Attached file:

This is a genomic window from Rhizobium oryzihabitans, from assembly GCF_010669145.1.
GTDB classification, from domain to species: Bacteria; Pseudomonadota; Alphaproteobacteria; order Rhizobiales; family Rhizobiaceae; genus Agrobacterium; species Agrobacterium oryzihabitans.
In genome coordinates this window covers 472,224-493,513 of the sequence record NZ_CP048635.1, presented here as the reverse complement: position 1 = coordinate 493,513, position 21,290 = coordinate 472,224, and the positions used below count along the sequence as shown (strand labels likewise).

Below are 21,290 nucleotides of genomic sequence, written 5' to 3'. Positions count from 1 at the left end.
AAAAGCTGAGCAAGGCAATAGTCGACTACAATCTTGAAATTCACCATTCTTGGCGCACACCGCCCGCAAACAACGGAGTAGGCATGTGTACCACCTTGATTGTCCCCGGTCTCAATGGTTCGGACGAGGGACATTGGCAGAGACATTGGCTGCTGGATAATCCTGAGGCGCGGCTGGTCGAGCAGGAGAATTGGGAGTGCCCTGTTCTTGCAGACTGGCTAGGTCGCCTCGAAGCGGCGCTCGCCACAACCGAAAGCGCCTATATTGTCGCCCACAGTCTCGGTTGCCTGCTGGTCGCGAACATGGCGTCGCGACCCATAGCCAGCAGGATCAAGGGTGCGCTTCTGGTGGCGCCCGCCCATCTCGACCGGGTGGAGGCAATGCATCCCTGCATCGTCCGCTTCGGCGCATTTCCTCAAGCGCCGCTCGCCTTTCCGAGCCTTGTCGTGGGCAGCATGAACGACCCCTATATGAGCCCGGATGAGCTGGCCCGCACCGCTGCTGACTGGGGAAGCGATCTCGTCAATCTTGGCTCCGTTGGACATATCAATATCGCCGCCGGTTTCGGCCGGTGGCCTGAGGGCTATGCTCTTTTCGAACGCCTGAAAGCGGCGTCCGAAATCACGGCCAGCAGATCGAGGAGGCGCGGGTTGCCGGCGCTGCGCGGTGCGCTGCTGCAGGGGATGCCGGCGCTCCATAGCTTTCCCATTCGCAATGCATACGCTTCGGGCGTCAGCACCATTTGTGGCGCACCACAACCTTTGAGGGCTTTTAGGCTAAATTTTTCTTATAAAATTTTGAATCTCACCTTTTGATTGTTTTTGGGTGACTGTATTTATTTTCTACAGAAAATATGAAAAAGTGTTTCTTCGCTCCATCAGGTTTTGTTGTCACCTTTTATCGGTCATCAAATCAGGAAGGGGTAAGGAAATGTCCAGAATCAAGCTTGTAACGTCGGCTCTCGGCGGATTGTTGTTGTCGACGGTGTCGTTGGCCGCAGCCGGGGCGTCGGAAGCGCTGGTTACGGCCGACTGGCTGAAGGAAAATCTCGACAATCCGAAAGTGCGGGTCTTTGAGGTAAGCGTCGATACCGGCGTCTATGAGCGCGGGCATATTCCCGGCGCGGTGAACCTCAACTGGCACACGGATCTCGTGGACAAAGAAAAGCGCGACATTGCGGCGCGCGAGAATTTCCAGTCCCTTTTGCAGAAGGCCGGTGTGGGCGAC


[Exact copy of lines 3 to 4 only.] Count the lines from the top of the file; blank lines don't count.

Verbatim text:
In genome coordinates this window covers 472,224-493,513 of the sequence record NZ_CP048635.1, presented here as the reverse complement: position 1 = coordinate 493,513, position 21,290 = coordinate 472,224, and the positions used below count along the sequence as shown (strand labels likewise).

Below are 21,290 nucleotides of genomic sequence, written 5' to 3'. Positions count from 1 at the left end.